One of the many gifts the Common Lands offer up to the people of Sudbury is the explosion of buttercups that appear each spring.
Among the daises, clover and dandelions, they are already showing well and over the coming weeks we will hopefully see another spectacular display as the meadows turn into a carpet of yellow.
As wildflowers go, buttercups are very familiar, and in some quarters regarded as weeds. But as is true with all flora and fauna, if you delve deeper into its sunny centre, there is lots of interesting stuff to learn.
Worldwide, there are 600 species of flowering plant in the buttercup family, several of which inhabit the meadows. By far the most widespread is the meadow buttercup, the tallest variety we have with its narrow, jagged leaves that give it is colloquial name – crowfoot. Look a bit closer and you may find the creeping buttercup inhabiting the damper areas around the dykes. In the muddy surrounds of the water’s edge where the cattle’s hooves have made poach marks, the celery-leaved buttercup can be seen.
On the valley trail, the bulbous buttercup, also known as St Anthony’s turnip, rears its golden head while in Cornard Country Park, which is managed by the Sudbury Common Lands rangers, the uncommon Goldilocks buttercup is found with its small petals and deeply cut leaves.
Buttercups do well on the common lands because of our close vicinity to water. The Latin name for buttercup is ranunculus which translates as ‘little frog’ hinting at the buttercup’s preference for damp ground, streams and riverbanks where it appears in spring, just as little frogs are emerging.
A proliferation of buttercups is also closely associated with grazed land – the more intensively the ground is grazed, the more buttercups you are likely to get the following season, presumably as there is less grass to compete with the flowers. The new cattle that roamed the meadows last year were prodigious grazers, so there is hope we will be in the yellow this spring.
But although there is a certain synchronicity between cow and (butter) cup, buttercups also guarantee their presence on the meadows by being poisonous, to humans and animals. This means the cattle avoid eating them while they are in flower and seeding. The Latin name for meadow buttercup, ranunculus acris, suggests the toxic nature of the plant which can cause irritation to the skin and mouth, vomiting and even loss of consciousness.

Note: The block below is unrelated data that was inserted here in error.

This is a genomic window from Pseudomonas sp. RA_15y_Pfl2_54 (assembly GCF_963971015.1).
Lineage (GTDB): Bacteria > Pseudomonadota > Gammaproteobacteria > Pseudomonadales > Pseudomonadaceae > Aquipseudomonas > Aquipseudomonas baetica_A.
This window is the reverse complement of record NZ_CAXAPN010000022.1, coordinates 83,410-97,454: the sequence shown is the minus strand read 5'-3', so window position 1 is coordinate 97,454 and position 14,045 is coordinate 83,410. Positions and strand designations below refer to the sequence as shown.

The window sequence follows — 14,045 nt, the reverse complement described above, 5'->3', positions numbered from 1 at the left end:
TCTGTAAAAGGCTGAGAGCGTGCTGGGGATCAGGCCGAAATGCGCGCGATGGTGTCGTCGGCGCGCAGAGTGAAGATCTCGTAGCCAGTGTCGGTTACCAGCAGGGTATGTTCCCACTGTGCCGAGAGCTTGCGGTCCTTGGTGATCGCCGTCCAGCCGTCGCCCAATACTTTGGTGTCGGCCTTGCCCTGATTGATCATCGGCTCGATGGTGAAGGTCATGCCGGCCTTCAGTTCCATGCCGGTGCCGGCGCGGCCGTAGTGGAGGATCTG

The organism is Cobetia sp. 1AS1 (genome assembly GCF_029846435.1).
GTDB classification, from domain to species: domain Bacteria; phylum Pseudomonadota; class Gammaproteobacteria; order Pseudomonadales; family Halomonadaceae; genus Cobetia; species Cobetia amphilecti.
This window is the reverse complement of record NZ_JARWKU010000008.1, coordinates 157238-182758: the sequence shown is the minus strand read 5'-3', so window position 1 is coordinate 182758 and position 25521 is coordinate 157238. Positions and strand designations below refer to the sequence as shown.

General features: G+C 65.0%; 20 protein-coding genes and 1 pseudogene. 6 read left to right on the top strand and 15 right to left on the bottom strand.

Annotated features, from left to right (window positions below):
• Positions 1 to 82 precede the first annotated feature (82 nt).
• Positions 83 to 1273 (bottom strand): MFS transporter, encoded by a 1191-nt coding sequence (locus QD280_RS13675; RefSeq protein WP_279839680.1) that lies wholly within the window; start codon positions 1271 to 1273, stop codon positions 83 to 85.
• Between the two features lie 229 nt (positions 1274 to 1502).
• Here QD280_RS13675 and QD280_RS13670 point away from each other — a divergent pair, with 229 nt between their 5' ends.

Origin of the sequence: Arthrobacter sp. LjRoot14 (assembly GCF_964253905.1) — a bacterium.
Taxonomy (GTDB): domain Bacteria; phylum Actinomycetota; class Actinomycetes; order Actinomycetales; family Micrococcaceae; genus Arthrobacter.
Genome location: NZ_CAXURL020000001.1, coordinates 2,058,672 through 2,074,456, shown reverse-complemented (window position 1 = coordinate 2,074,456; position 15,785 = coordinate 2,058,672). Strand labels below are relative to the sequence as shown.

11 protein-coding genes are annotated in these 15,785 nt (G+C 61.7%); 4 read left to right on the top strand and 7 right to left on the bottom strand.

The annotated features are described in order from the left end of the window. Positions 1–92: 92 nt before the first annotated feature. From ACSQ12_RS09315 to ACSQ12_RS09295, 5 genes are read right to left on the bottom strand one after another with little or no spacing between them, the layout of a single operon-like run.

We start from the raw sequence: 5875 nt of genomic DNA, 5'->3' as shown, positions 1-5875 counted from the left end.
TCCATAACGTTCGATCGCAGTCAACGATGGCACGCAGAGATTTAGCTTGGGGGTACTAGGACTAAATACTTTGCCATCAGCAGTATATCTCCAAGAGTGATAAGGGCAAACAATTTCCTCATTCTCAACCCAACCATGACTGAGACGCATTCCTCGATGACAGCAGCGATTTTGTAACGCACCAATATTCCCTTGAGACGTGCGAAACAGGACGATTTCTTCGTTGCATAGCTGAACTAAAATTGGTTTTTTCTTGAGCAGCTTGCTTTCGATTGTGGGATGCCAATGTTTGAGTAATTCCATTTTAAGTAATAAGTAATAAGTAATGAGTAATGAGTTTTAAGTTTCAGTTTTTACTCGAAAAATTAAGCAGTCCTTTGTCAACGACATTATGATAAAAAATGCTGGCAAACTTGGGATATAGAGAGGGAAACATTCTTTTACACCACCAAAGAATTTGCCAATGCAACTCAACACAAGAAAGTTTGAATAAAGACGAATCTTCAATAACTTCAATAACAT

This noxious secret adds a dark twist to what is surely one of our most intensely bright wildflowers: one that children down the ages have held under each other’s chins to see if the golden reflection shows that they like butter!
But the buttercup’s ability to reflect so brightly does not simply exist so we can tell if people favour a high cholesterol spread on their toast.
If you look closely at a buttercup, you will notice its petals have an incredible glossy texture. It has been known for some time that these petals are made up of flat cells, shaped in such a way so they can reflect light better.
Scientists at Cambridge University have recently discovered that there is not one, but two layers of these cells on the petals, divided by a thin layer of air. It is a structure that in effect, doubles the gloss of the petal making them more visible to passing bees and pollinators.
Experts have posited that the glossiness of the buttercup’s petals mimics the presence of nectar droplets to entice insects.
Buttercups are also heliotropic – that is they follow the sun, their petals tracking it throughout the day, especially when it is cold. The petals can also turn in and create a cup shape (thus its name) to capture the heat from the sun’s rays. Studies have shown that this can raise the flower’s temperature by 3°C – a handy adaption to have on a chilly spring day in Suffolk.